Arizona lawmakers mostly split along party lines in their votes last Friday on the continuing resolution that averted a government shutdown. 

Freshman Rep. Juan Ciscomani (R-AZ-03) was the only Republican to join his Democratic colleagues — Reps. Ruben Gallego (D-AZ-03), Raúl Grijalva (D-AZ-07), and Greg Stanton (D-AZ-04) — in voting for the continuing resolution. Both Sens. Mark Kelly and Kyrsten Sinema voted for it as well. 

Reps. Andy Biggs (R-AZ-05), Eli Crane (R-AZ-02), Paul Gosar (R-AZ-09), and Debbie Lesko (R-AZ-08) all voted against the resolution. 

Ciscomani said that the avoidance of a shutdown was of greater concern than a future financial burden.

The resolution notably omitted funding for Ukraine. However, the House approved a separate bill sending another $300 million to the country and establishing an Office of the Special Inspector General for Ukraine Assistance. 

Ciscomani, Gallego, Grijalva, Lesko, Schweikert, and Stanton all voted for that bill. Biggs, Crane, and Gosar voted against it. 

In a statement, Gosar said that the U.S. shouldn’t issue any more funding for the proxy war. The federal government has sent over $100 billion to Ukraine. Gosar said the federal government should be advancing its own national security interest by securing the border.

“The southern border is under a sustained attack and invasion. Over eight million illegal aliens have entered the country,” said Gosar. “Rather than sending another dime to Ukraine, we should put our country first by increasing the pay of our brave service members right here in the United States.”

Following his “no” vote, Biggs declared that he would oppose the re-election of California Rep. Kevin McCarthy as House Speaker, citing the approved continuing resolution.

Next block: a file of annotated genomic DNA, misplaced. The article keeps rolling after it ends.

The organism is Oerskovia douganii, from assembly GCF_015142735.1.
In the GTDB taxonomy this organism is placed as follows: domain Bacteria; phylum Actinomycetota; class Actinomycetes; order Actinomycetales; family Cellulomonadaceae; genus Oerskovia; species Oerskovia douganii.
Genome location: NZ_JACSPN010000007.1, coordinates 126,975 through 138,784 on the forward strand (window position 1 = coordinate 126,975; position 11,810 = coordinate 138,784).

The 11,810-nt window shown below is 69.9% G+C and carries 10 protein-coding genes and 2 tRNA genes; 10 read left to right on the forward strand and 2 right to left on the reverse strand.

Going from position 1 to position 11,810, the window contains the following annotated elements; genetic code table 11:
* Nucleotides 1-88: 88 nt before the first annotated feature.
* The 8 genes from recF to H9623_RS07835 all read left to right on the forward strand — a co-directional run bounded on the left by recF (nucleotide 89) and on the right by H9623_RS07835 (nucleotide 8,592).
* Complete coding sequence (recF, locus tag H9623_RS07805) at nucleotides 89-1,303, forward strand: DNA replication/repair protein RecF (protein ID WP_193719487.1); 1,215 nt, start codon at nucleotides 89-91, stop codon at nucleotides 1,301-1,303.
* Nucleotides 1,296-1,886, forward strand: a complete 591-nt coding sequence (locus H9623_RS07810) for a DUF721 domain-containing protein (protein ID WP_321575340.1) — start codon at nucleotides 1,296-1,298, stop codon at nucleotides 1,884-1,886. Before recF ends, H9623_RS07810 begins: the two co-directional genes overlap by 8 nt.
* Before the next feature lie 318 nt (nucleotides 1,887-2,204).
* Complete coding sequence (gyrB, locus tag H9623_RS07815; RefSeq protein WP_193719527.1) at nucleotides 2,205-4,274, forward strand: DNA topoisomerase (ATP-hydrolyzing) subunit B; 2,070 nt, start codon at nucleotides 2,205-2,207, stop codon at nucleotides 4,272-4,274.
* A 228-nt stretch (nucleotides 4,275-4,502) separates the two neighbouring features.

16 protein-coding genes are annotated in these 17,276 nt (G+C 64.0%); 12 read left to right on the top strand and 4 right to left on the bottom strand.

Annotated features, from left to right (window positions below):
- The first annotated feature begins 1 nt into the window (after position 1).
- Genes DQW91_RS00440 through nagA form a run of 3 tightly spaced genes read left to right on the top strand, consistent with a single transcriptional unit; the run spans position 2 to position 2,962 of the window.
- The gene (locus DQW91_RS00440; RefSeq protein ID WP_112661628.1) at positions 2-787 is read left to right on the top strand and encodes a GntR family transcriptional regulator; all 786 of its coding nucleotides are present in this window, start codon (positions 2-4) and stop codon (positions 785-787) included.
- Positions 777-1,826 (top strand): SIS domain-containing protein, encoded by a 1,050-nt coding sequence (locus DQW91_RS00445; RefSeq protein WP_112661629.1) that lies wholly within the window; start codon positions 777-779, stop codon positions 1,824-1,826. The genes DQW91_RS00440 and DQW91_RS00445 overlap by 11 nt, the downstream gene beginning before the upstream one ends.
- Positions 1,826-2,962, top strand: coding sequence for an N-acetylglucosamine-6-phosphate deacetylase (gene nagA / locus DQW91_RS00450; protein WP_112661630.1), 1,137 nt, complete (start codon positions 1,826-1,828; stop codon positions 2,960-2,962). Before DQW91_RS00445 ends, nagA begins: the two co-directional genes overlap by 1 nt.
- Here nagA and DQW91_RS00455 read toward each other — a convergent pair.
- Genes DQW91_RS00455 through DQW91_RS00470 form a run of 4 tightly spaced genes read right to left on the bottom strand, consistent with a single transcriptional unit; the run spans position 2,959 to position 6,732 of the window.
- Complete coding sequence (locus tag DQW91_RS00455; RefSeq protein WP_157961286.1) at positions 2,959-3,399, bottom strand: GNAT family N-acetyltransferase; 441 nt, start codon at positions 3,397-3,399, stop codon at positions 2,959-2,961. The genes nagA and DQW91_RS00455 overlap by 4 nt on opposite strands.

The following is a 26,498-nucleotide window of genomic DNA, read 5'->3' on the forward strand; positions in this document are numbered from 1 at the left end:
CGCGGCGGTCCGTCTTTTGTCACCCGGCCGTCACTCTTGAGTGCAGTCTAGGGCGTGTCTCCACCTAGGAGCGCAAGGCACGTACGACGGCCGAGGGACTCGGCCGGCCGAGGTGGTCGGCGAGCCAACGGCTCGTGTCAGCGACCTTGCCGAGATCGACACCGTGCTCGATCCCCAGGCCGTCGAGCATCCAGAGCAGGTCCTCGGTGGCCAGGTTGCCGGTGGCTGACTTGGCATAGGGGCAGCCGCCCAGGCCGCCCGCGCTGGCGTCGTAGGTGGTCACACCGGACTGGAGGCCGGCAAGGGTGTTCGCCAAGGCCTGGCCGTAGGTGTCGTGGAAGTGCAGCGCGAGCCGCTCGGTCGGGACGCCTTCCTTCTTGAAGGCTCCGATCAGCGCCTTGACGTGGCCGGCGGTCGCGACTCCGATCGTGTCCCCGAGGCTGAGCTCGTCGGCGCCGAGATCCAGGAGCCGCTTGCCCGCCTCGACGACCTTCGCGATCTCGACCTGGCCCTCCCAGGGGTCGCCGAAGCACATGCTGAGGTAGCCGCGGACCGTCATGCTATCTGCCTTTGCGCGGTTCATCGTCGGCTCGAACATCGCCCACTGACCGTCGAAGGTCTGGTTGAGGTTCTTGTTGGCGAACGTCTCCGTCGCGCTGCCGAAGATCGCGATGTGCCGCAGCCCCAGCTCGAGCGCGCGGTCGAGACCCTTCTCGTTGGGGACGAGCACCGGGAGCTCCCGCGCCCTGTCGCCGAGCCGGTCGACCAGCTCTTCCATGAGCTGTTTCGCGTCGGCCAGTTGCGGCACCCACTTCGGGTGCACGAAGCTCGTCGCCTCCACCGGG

Biggs criticized the leadership-approved continuing resolution as a maintenance of unsustainable spending levels established by President Joe Biden, former House Speaker and Rep. Nancy Pelosi (D-CA-11), and Senate President Chuck Schumer (D-NY). 

Crane said that the approval of any continuing resolutions at this point was reckless. He blamed continuing resolutions as a major part of the $33 trillion debt burdening the country. 

Crane further reflected on the continuing resolution with some levity on Monday.

“I’m heartened to see that Congress is getting serious now that we’ve avoided a shutdown for another 45 days,” said Crane. “Tonight, we will take critical steps to fix the national debt by considering legislation to rename some post offices.”

However, Democrats viewed the government shutdown as a worse alternative to worsening the national debt.

Gallego did criticize the fact that the continuing resolution became an option in the very last moments possible. 

Stanton blamed “MAGA extremists” for nearly causing a government shutdown. He expressed dissatisfaction with the bill’s omission of even more funding for Ukraine on top of the $300 million he voted for in the separate bill passed Friday, as well as border security.

Corinne Murdock is a reporter for AZ Free News. Follow her latest on Twitter, or email tips to

Rep. Gosar: ‘A Better Society’ Would Hang General Milley For Jan. 6 Role

Rep. Gosar: ‘A Better Society’ Would Hang General Milley For Jan. 6 Role

By Corinne Murdock |

Rep. Paul Gosar (R-AZ-09) said that “a better society” would hang General Mark Milley for his role in the Jan. 6 invasion of the Capitol.